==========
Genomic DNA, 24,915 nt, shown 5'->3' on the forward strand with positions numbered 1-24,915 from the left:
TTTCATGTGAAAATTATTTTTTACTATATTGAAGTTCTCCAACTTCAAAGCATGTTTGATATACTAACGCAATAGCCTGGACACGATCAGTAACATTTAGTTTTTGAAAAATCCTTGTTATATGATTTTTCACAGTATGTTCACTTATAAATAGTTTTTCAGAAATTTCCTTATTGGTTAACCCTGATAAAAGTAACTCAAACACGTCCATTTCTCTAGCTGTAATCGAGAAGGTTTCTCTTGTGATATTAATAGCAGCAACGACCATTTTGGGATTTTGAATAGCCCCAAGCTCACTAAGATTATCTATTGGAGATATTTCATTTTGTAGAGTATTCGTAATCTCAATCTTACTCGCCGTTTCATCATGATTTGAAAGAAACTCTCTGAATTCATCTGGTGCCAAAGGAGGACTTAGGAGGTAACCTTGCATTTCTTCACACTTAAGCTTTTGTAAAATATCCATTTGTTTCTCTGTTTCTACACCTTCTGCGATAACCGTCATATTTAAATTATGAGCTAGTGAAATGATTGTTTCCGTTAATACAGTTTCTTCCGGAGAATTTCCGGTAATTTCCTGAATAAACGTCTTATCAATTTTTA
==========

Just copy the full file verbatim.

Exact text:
Genomic DNA, 24,915 nt, shown 5'->3' on the forward strand with positions numbered 1-24,915 from the left:
TTTCATGTGAAAATTATTTTTTACTATATTGAAGTTCTCCAACTTCAAAGCATGTTTGATATACTAACGCAATAGCCTGGACACGATCAGTAACATTTAGTTTTTGAAAAATCCTTGTTATATGATTTTTCACAGTATGTTCACTTATAAATAGTTTTTCAGAAATTTCCTTATTGGTTAACCCTGATAAAAGTAACTCAAACACGTCCATTTCTCTAGCTGTAATCGAGAAGGTTTCTCTTGTGATATTAATAGCAGCAACGACCATTTTGGGATTTTGAATAGCCCCAAGCTCACTAAGATTATCTATTGGAGATATTTCATTTTGTAGAGTATTCGTAATCTCAATCTTACTCGCCGTTTCATCATGATTTGAAAGAAACTCTCTGAATTCATCTGGTGCCAAAGGAGGACTTAGGAGGTAACCTTGCATTTCTTCACACTTAAGCTTTTGTAAAATATCCATTTGTTTCTCTGTTTCTACACCTTCTGCGATAACCGTCATATTTAAATTATGAGCTAGTGAAATGATTGTTTCCGTTAATACAGTTTCTTCCGGAGAATTTCCGGTAATTTCCTGAATAAACGTCTTATCAATTTTTA